Although I liked my LEAF quite a bit, it was with a fair amount relief that I turned my 2014 LEAF back in to Nissan in September 2017 and began leasing a 2017 Chevy Bolt. Going from 84 miles of range in an only car to 238 in an only car is quite a dramatic shift.
The biggest and most important shifts = 1) a lot more versatility and options with a 238-mile vehicle; 2) A LOT less worry about –>will I make it, where will I charge, for how long can I charge before I have to be to places A, B, C and D?
I felt this general sense of relaxed relief today as I drove from Littleton, Colo. to Florrisant, Colo. — which is in the mountains here in Colorado — and back 81 miles in each direction for a total of 162 miles in my Bolt on a hot, dry, windy day here in the Rocky Mountains.
I had my oldest daughter, Alina, 13, with me on the way up, as I was delivering her to a summer camp. We were burning more kWh on the way there — with two of us — than on the return, which was solo. The anticipated range displayed varied by as much as 25 miles in the up then down, then up, then down climbing that I put the Bolt through. But I knew each time it dropped it would come back on the downhill/down mountain to come.I never once worried about not having enough range — in contrast the 81-mile trip would have been a real headache in my 2014 Nissan LEAF — and I felt relaxed the whole way.
In fact, according to Plugshare, there are essentially no Level 2 chargers anywhere near Florrisant coming directly from the north, which was the shortest — and most scenic way to drive from Littleton to Florrisant. It is quite likely that I would not have even made it to Florrisant from Littleton in my 84-mile 2014 LEAF, or if I had tried to, that it would have been a nerve-wracking drive.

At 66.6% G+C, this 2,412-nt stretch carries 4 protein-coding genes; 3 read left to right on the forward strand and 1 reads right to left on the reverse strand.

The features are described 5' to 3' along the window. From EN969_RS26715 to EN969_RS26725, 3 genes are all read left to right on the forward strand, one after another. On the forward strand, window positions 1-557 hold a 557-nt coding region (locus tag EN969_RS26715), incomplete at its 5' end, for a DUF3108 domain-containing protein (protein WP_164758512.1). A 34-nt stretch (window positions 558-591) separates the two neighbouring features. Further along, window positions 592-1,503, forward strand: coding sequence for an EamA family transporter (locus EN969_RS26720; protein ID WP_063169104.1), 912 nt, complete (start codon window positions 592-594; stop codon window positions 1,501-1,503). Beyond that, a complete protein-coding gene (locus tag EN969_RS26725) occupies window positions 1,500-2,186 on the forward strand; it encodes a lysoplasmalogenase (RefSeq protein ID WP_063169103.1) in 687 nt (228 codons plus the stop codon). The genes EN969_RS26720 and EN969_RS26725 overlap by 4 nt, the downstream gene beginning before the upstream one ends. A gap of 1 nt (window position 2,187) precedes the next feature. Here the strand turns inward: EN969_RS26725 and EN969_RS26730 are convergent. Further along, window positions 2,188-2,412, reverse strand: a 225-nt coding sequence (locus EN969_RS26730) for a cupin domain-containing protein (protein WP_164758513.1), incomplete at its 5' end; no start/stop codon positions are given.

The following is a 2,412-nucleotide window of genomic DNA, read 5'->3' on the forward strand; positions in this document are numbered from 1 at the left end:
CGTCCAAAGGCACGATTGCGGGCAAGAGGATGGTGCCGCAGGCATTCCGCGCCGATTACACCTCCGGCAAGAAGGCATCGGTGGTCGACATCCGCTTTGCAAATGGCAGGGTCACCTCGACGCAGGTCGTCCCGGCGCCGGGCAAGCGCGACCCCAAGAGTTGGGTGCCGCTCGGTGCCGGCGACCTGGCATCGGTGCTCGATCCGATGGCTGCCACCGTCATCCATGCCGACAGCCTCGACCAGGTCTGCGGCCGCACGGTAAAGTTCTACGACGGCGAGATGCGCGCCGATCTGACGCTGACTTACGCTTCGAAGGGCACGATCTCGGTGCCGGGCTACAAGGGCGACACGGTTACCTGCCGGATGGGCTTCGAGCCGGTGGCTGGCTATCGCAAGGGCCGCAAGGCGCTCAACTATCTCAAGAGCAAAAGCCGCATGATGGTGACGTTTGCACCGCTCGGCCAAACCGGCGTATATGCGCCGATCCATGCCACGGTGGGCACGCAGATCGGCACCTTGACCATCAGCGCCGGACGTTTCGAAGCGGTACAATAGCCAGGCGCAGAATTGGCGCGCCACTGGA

With the 238-mile Bolt?
Driving in “L” mode (regenerative braking mode) the whole way, I generated a lot of juice on the mountain curves and passes going down. In fact, I left Littleton at 10:35 a.m. with 281 miles showing on the Bolt. I returned home six hours later with it showing 147 miles range left still after having driven 162 miles.
So, basically, if I had continued driving the way I did — a good mix of ups and downs with speeds ranging from 65 down to about 20 mph (around the mountain S curves) — I almost certainly would have been able to rack up 281 miles of driving, even, perhaps, 300 miles. And I had the air conditioning on the whole way!
Gotta love my Bolt — from which I did see one Tesla Model S and one Model 3 up in the mountains, something that shows electric cars DO have enough range now to make them “mountain” cars here in Colorado, even in places where there are long stretches without an Level 2 or 3 charging at all.
That’s electric car progress!
And I am happy to be a part of it now, in my Bolt, and since 2014 in my LEAF, and then in my 238-mile Bolt.